Safety is a huge question mark heading into this week's combine. Of the club's top three, Roy Williams and Chinedum Ndukwe are free agents and Chris Crocker has just been cleared after an MCL injury. Guenther is on the lookout for guys like linebacker Dan Skuta. They don't have to be highly rated, just good. Skuta wasn't drafted out of Grand Valley State, but when Guenther went north to work him out at the Allendale, Mich., campus, he liked his brains and athleticism that allowed him to play all sorts of spots in college. Skuta has become the staple of special teams in his two seasons as well as a solid role player on defense.
Don't look now, but Jeromy Miles, a free agent safety out of Massachusetts who had five special-teams tackles in six games last year as a rookie and helped the Bengals lead the NFL in punt coverage, could be the kind of safety the Bengals would like to develop.
"I would think if you're a safety you'd like to play here; we ask our safeties to do a lot," Guenther said. "They play the half field, they play the middle third, they blitz, they run. What we're looking for is a guy that has good movement and is eager and willing to learn. We're going to blitz him a lot and he's going to be aggressive in run support. To play safety here is different than other teams that play guys in the half field. We do a lot of different things and they're interchangeable."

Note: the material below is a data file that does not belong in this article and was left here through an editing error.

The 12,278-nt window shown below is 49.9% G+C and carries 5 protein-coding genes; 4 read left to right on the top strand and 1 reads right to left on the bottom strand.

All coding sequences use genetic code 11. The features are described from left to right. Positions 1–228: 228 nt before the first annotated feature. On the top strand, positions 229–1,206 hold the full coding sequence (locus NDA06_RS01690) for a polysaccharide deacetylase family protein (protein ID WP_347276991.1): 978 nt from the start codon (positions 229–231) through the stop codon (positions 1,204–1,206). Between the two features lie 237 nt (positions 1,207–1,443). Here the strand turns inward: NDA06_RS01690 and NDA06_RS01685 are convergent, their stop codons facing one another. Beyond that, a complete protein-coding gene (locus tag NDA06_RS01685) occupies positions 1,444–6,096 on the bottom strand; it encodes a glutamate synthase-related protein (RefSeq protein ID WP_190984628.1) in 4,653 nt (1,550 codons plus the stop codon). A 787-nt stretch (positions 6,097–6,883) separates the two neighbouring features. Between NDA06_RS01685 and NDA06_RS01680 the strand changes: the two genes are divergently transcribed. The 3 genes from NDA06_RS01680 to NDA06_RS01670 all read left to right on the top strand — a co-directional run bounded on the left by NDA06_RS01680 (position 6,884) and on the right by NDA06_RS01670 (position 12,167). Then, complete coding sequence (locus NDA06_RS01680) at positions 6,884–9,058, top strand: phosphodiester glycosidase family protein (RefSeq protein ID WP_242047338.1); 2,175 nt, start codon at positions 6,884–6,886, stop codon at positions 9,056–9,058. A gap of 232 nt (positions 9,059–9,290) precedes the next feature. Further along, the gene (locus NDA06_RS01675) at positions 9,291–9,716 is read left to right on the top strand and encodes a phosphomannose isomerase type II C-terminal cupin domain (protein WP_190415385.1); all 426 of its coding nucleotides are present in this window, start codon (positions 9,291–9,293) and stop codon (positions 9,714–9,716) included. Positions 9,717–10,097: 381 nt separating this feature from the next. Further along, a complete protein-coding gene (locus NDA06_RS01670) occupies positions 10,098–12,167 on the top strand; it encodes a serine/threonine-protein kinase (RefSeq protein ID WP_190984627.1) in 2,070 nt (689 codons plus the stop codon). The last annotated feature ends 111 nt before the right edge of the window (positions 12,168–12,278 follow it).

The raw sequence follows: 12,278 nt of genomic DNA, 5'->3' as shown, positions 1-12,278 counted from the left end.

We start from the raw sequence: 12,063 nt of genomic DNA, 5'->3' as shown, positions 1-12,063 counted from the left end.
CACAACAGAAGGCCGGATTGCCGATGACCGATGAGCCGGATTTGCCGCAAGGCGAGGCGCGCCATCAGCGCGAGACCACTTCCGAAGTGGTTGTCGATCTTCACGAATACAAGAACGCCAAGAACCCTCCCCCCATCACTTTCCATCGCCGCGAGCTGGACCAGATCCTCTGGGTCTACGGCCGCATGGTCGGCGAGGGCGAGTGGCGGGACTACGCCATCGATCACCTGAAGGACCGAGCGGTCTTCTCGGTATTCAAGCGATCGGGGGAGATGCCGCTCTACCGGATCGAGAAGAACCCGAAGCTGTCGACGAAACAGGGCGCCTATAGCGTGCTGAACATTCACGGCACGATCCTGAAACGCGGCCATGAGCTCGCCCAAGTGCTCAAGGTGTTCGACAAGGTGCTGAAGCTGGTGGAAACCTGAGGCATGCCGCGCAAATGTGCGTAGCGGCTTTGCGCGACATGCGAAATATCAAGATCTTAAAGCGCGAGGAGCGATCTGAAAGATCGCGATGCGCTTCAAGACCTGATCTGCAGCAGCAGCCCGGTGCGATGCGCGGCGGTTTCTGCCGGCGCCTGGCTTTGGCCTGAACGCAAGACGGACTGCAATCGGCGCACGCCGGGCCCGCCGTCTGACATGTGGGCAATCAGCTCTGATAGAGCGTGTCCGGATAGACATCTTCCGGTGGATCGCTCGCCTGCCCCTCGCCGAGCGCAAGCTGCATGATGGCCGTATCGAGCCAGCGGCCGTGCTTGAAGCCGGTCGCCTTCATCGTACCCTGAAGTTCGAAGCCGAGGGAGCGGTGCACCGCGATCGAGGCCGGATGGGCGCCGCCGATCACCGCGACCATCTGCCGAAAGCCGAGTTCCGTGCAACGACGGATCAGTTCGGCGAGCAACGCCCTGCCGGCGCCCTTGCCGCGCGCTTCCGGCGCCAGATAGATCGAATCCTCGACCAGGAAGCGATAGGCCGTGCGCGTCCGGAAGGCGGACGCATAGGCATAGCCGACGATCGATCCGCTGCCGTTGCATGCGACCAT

SLANTS AND SCREENS
» Jay Gruden is playing it close to the vest as he prepares to attend his first NFL combine as an offensive coordinator.
"We're looking for every position," he said. "We're not going to discriminate against greatness."
» Marvin Lewis is scheduled to meet the local media in Indy at about noon Friday. The big question is going to be how does the club plan to respond in the offseason to Palmer's edict.
» The Bengals have a decision to make on right tackle Andre Smith in the next month or so. Exercise an option to keep him for four more years or let the date pass and have him for two more years. The conventional wisdom is they won't do anything because this is such a big year for him, the second straight year he has come off the offseason with foot surgery. If he plays well and is healthy, the Bengals still have time to sign him up. But they don't have to make the call yet.